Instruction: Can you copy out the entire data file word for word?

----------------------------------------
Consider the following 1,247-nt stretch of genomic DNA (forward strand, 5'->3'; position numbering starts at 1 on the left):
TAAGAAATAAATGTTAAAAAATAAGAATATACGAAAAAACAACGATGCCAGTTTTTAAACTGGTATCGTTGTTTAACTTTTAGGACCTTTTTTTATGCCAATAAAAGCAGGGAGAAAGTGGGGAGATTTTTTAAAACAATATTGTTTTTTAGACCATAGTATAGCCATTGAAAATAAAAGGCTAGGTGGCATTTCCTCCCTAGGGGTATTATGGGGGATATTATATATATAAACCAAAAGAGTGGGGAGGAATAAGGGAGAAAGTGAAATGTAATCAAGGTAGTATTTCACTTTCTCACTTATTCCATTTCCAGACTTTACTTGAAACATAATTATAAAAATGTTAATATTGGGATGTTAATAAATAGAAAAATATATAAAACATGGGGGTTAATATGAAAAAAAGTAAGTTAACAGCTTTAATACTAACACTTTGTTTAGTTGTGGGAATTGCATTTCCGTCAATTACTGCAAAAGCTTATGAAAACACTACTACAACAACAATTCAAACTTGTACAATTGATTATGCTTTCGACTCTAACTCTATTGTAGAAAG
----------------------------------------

Consider the following 1,247-nt stretch of genomic DNA (forward strand, 5'->3'; position numbering starts at 1 on the left):
TAAGAAATAAATGTTAAAAAATAAGAATATACGAAAAAACAACGATGCCAGTTTTTAAACTGGTATCGTTGTTTAACTTTTAGGACCTTTTTTTATGCCAATAAAAGCAGGGAGAAAGTGGGGAGATTTTTTAAAACAATATTGTTTTTTAGACCATAGTATAGCCATTGAAAATAAAAGGCTAGGTGGCATTTCCTCCCTAGGGGTATTATGGGGGATATTATATATATAAACCAAAAGAGTGGGGAGGAATAAGGGAGAAAGTGAAATGTAATCAAGGTAGTATTTCACTTTCTCACTTATTCCATTTCCAGACTTTACTTGAAACATAATTATAAAAATGTTAATATTGGGATGTTAATAAATAGAAAAATATATAAAACATGGGGGTTAATATGAAAAAAAGTAAGTTAACAGCTTTAATACTAACACTTTGTTTAGTTGTGGGAATTGCATTTCCGTCAATTACTGCAAAAGCTTATGAAAACACTACTACAACAACAATTCAAACTTGTACAATTGATTATGCTTTCGACTCTAACTCTATTGTAGAAAG